Defence Commitment and Deterrence in the Theory of War

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Title: Defence Commitment and Deterrence in the Theory of War
Author: Kanniainen, Vesa
Publisher: HECER, Helsinki Center of Economic Research
Date: 2018-02
Language: en
Belongs to series: HECER, Discussion Paper No. 426
ISSN: 1795-0562
Abstract: The paper shows that a defending army, particularly a small one, can fight hard when attacked by a predator. The result arises in the commitment equilibrium of a model with intergenerational altruism. By implication, the paper offers a novel theory of deterrence and defence policy. It shows that in the absence of informational constraints, there is a unique army size that is sufficient for deterrence. Under informational restrictions, a pooling equilibrium may exist where a victim with strong intergenerational altruism overinvests in its army, while the victim with a more limited altruism free rides on the information gap of the predator and builds a smaller army. Conditions for the existence of a separating equilibrium are established in terms of the cost of war. It turns out that the optimal defence policy need not satisfy the deterrence requirement. The case of separating equilibrium helps to explain why wars exist in equilibrium.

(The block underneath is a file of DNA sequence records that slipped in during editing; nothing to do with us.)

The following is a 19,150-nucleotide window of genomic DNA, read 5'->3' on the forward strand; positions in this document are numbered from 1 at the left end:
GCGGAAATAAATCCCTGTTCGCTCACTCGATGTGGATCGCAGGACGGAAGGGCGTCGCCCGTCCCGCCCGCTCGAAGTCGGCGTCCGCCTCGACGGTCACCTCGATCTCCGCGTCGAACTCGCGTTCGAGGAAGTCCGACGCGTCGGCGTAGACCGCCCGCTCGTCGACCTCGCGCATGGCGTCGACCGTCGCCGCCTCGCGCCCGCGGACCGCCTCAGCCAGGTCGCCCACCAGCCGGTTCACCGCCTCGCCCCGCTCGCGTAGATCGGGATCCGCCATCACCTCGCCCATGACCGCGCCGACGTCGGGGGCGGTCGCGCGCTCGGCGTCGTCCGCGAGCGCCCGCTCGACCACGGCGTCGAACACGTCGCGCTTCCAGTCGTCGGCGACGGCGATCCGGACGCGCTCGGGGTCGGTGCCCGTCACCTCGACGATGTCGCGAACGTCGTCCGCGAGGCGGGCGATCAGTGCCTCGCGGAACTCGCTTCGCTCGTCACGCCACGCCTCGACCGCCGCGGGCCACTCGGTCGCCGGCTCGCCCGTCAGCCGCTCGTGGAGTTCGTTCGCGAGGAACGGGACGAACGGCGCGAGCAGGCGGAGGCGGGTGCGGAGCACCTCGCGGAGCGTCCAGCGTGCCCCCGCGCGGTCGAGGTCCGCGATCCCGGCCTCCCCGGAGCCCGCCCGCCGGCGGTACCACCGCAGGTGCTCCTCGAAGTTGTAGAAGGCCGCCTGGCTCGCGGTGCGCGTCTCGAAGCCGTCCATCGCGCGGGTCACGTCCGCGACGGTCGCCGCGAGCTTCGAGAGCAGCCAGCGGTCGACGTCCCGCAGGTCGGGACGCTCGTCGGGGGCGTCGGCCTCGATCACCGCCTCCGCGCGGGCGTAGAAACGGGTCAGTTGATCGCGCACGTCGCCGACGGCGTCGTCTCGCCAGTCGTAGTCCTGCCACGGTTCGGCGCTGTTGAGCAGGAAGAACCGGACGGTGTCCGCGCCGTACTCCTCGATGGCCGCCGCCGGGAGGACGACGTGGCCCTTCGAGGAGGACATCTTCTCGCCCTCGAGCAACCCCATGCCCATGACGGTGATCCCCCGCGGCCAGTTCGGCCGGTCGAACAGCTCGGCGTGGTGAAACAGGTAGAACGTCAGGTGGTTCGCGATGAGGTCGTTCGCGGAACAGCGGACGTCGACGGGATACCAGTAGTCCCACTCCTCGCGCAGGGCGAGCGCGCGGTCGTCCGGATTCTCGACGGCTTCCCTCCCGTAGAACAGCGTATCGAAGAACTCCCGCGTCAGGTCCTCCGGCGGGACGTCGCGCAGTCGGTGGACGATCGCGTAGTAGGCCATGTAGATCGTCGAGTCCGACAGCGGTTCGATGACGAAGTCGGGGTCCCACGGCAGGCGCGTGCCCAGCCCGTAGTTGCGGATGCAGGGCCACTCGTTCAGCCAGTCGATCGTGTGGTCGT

Subject: national security
theory of soldier
commitment to defend

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